Article: Mark Gardner TLC Class

December 19, 2011 17:17, submitted by Mike Fiantaca (author: John Stroud)

Twas eight days before Christmas and all through Ox Creek Community Center could be heard nine jolly elves - turners - doing what they do so close to Christmas. First, the rule is "do what Melissa says." Unload the trailer; check tools; Bob said check your lathe speed (someone started a lathe on fast while watching the blank sail past their head several months ago - another learning opportunity); put the spur in the head stock and bring up the tail stock - real tight. Crash, boom, bang - there goes a piece flying and the lathe is not the same; move to another lathe. "The best laid plans of mice and men go asunder.....even after very good instructions. Another learning opportunity.

Well, that's what Ox Creek Community Center on Sunday December 18, 2011, was all about - learning, learning, and more learning. No matter how long you have been turning, you always learn something new and develop new friends. That's the goal of Carolina Mountain Woodturners and membership continues to grow because of the quality of demonstrations and learning new techniques. One person said: these Sunday one day sessions are the best deal on earth if you want to learn. World-class demonstrators give you personal assistance throughout the day. Can't beat that anywhere!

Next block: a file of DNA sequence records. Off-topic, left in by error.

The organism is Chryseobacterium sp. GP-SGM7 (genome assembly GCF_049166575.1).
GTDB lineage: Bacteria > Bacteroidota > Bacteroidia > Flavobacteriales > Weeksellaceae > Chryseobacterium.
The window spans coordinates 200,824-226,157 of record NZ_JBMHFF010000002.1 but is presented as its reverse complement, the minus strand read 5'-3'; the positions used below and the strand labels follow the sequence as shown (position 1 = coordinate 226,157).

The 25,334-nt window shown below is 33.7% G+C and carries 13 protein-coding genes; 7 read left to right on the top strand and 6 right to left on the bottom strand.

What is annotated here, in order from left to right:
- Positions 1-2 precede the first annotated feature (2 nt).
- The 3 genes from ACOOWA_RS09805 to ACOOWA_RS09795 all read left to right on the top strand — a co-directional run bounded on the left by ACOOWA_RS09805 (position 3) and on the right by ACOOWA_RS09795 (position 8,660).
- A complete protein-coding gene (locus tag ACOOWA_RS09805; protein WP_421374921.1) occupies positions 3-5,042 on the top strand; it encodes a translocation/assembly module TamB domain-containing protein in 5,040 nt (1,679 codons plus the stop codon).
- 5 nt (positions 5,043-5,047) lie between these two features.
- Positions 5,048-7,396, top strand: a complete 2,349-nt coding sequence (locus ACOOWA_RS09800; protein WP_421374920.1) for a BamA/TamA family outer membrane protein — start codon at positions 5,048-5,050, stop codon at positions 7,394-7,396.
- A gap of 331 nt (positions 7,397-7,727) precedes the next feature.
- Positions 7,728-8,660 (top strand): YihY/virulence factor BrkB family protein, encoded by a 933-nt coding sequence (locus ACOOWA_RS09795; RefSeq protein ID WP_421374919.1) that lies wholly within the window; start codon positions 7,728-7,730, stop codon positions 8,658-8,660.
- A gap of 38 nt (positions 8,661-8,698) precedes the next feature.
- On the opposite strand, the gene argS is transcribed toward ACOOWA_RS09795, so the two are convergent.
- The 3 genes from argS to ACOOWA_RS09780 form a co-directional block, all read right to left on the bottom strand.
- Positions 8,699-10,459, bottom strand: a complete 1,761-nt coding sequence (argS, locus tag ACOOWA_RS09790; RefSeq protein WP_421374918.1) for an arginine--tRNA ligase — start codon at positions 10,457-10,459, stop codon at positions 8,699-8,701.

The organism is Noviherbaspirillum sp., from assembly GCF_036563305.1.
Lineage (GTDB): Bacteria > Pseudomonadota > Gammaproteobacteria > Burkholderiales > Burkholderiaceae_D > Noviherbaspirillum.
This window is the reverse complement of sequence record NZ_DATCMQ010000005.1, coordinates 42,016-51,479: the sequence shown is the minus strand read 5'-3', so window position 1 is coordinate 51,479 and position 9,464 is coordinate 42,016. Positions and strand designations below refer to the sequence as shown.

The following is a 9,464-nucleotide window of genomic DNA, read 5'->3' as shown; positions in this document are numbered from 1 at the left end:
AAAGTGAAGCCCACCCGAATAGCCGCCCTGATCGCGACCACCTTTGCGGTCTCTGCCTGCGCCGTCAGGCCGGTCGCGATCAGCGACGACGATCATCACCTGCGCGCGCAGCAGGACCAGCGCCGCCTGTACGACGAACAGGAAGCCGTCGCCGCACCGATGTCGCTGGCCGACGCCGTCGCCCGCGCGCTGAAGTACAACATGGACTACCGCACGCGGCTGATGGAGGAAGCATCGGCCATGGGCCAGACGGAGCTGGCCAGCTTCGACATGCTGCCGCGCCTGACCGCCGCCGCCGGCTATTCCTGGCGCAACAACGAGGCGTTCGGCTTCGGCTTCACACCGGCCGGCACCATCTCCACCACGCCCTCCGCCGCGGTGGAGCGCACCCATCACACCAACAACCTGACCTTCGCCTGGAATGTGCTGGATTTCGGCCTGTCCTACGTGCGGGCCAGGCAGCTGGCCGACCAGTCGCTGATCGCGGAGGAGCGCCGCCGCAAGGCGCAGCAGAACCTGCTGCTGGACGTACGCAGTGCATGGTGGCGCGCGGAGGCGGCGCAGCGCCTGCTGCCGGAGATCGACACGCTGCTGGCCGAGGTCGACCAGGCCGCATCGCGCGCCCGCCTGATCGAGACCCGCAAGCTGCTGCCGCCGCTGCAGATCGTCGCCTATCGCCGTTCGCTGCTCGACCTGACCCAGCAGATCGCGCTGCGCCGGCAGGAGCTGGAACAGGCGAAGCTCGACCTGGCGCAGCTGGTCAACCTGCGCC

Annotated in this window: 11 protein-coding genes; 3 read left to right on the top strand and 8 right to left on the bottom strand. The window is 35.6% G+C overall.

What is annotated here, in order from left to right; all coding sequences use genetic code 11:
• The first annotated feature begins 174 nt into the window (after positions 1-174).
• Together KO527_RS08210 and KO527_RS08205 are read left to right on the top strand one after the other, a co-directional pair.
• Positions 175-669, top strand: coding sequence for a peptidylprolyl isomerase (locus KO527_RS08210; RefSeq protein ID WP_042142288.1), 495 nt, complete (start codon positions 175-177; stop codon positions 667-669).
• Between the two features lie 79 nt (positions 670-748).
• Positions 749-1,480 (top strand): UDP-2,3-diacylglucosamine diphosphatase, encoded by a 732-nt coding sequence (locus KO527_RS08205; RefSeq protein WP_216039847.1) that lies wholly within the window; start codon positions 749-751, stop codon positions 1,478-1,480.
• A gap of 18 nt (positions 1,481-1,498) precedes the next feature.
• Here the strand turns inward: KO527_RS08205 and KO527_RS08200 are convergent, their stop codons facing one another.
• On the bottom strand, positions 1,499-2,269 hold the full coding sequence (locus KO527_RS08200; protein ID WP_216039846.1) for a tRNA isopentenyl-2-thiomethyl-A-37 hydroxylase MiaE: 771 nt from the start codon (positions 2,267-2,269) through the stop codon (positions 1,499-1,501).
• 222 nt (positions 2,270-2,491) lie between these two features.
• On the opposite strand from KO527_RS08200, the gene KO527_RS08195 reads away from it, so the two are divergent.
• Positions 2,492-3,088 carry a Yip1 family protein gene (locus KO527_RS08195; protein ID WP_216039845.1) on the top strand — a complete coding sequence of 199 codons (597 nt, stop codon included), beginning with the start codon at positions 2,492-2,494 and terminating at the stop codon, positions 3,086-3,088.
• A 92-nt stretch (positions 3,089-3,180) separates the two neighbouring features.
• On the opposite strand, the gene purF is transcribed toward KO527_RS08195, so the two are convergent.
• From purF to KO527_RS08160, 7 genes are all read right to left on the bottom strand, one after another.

Mark Gardner (<www.markgardnerstudio.com>) found that everyone had attended his demonstration the day before at the Blue Ridge Parkway Folk Art Center and knew what to expect. So get started. Put the blank on your lathe and go to work - maybe this should be" go to fun." All nine Santa Helpers diligently start work on a split-hollow form. Piece of cake with Mark at your side.

What happened during the course of six hours stays at Ox Creek. Well, OK, we'll share some of the good time: shape the wood into a six inch cylinder, part at the widest part, mortise and tenon, glue back together, and finish top and bottom. Then you have an opportunity to bring out your artistic side. How you embellish is your decision and Mark shows alternatives. Using your power carver, engraver, burning device, or other tool are just some of the options. Dyeing of the piece is optional and Mark had black leather dye available among other choices.

Of course, beauty is in the eye of the beholder but regardless of your skill level, Mark gave skillful assistance throughout the session. Our many thanks to Bob and Melissa Gunther for their purchase of the wood and planning the session. Their commitment of time and energy is deeply appreciated.